Practicing "good" politics allows you to advance the interests of you and your team fairly and appropriately.


Politics in the office cannot be ignored, especially if we work at big companies. Maybe some of you are not familiar with politics in the office. Let me explain to you first. According to Mind Tools, office politics are a fact of life in any organization. And it is possible to promote yourself and your cause without compromising your values or those of your organization.

Practicing "good" politics allows you to advance the interests of you and your team fairly and appropriately. And, being alert to the "bad" politics around you helps to avoid needless suffering while others take advantage.

How political is your office?

All workplaces are political to some extent, simply because people bring their emotions, needs, ambitions, and insecurities into their professional lives.

We all want to be successful, but we do not always agree about what this means or how we should achieve it. Office politics arise when these differences of personality and opinion become challenging to manage.


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And we often care deeply about the decisions that we make or that others make about us, so we seek to influence people's choices. We can be straightforward or underhand about this. It's natural to want to use or increase our power, but we might do so in a way that takes energy away from others.

I have been interviewing some workers from various professional backgrounds. They also face some strong office politics in their workplace. With a humble heart, they share with me how to survive in office politics.

Stay focused on your task

Gossips, uncurated news that people always talk in your office rooms, you cannot neglect it. But you have the authority to control your life.

Just focus on your work. Anyway, nothing beats the result of hard work. If you already worked very hard to pursue a manager position, but you got some issue that someone outside has been chosen to chair that position, it’s okay. We believe that there is a better place in the best time for your turn.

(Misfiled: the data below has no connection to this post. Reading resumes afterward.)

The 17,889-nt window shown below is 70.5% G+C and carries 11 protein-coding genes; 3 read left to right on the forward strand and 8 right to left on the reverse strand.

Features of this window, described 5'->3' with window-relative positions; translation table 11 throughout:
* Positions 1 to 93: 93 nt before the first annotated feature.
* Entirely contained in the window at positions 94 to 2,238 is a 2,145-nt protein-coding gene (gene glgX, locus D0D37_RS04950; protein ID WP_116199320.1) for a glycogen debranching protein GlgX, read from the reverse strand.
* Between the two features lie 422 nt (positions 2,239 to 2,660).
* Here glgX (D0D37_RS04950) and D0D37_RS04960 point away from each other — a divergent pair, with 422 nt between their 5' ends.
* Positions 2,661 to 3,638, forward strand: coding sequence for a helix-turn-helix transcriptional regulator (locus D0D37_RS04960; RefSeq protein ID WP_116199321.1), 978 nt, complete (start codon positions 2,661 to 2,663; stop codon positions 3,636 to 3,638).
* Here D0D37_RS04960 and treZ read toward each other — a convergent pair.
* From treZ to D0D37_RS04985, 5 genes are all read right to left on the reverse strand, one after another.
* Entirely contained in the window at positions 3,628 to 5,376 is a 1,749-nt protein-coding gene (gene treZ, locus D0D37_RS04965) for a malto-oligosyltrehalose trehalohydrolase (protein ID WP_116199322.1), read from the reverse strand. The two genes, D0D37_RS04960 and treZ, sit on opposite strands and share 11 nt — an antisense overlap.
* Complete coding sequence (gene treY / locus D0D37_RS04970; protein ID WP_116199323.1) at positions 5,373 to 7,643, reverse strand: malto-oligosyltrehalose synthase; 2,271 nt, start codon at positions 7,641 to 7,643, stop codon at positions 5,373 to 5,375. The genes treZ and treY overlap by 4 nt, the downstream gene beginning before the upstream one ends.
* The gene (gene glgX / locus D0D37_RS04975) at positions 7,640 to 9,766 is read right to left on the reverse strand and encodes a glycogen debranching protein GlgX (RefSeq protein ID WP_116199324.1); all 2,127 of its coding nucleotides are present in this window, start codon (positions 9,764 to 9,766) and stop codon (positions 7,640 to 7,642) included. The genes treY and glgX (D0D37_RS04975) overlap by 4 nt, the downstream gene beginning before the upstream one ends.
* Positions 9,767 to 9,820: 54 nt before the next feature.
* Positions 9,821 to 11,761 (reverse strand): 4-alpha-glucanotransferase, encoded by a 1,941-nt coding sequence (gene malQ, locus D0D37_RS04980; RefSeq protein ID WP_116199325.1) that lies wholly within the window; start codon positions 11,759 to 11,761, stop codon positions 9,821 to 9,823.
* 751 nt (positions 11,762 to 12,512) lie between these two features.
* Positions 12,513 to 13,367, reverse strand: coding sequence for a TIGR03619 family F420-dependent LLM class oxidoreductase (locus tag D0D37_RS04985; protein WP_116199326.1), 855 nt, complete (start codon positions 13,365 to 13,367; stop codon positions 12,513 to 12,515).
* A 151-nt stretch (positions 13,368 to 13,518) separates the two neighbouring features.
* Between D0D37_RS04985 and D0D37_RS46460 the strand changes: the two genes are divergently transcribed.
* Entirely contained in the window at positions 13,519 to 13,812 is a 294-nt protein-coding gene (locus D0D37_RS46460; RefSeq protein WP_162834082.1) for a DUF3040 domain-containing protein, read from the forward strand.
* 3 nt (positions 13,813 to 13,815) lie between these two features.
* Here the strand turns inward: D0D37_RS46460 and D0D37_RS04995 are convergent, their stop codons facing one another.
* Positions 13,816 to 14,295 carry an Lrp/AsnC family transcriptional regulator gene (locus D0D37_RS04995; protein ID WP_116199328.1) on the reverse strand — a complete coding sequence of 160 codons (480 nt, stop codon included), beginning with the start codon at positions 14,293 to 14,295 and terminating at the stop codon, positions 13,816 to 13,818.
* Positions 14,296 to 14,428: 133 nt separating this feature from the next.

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Always be authentic

Your biggest asset will always be your authenticity. Mean what you say, follow up on your commitments, and do not be the kind of person who constantly gauges public opinion before acting. Authenticity is a must in the office. It will put you in the “trusted” column with your colleagues.

Neutralize negative politics

You can help make a workplace more positive by not "fuelling the fire" and joining in negative politics. For example, avoid passing on rumors without carefully considering their source, credibility, and impact. And don't rely on confidentiality. It's safer to assume that whatever you say will be repeated, so choose carefully what "secrets" you reveal.

Remain professional at all times, and don't take sides or get sucked into arguments or recriminations. When a conflict arises, remember that there doesn't have to be a winner and a loser. It's often possible to find a solution that satisfies everyone.

If you're voicing concerns or criticism of your own, be confident and assertive but not aggressive. And make sure that you take an organizational perspective and not simply a selfish one.

Don’t get personal

In-office politics, you’ll get angry with people. It happens. There will be times when you feel the urge to give that person a piece of your mind and teach him a lesson. Don’t.

People tend to remember moments when they were humiliated or insulted. Even if you win this argument and get to feel good about it, for now, you’ll pay the price later when you need help from this person. What goes around comes around, especially at the workplace.


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To win in the office, you’ll want to build a network of allies that you can tap into. The last thing you want during a crisis or an opportunity is to have someone screw you up because they harbor ill-intentions towards you – all because you’d enjoyed a brief moment of emotional outburst at their expense.

Seek to understand first, and it starts with you!

The reason people feel unjustified is that they feel misunderstood. Instinctively, we are more interested in getting others to understand us than in understanding them first. Top people managers and business leaders have learned to suppress this urge.

Surprisingly, seeking to understand is a very disarming technique. Once the other party feels that you know where they are coming from, they will feel less defensive and understand you in return. This sets the stage for open communications to arrive at a solution that both parties can accept.

Trying to solve without first understanding is very difficult – there’s little trust and too much second-guessing.

Office politics abound when motives and intentions become suspect. Making a deliberate effort to connect with no agenda—by chat, email, phone, or virtual meeting— shows a genuine desire to support others in the organization. Something as simple as a chat message or email saying, “Hello! I hope you’re well!” reminds your co-workers that your intentions toward them are positive and supportive. 





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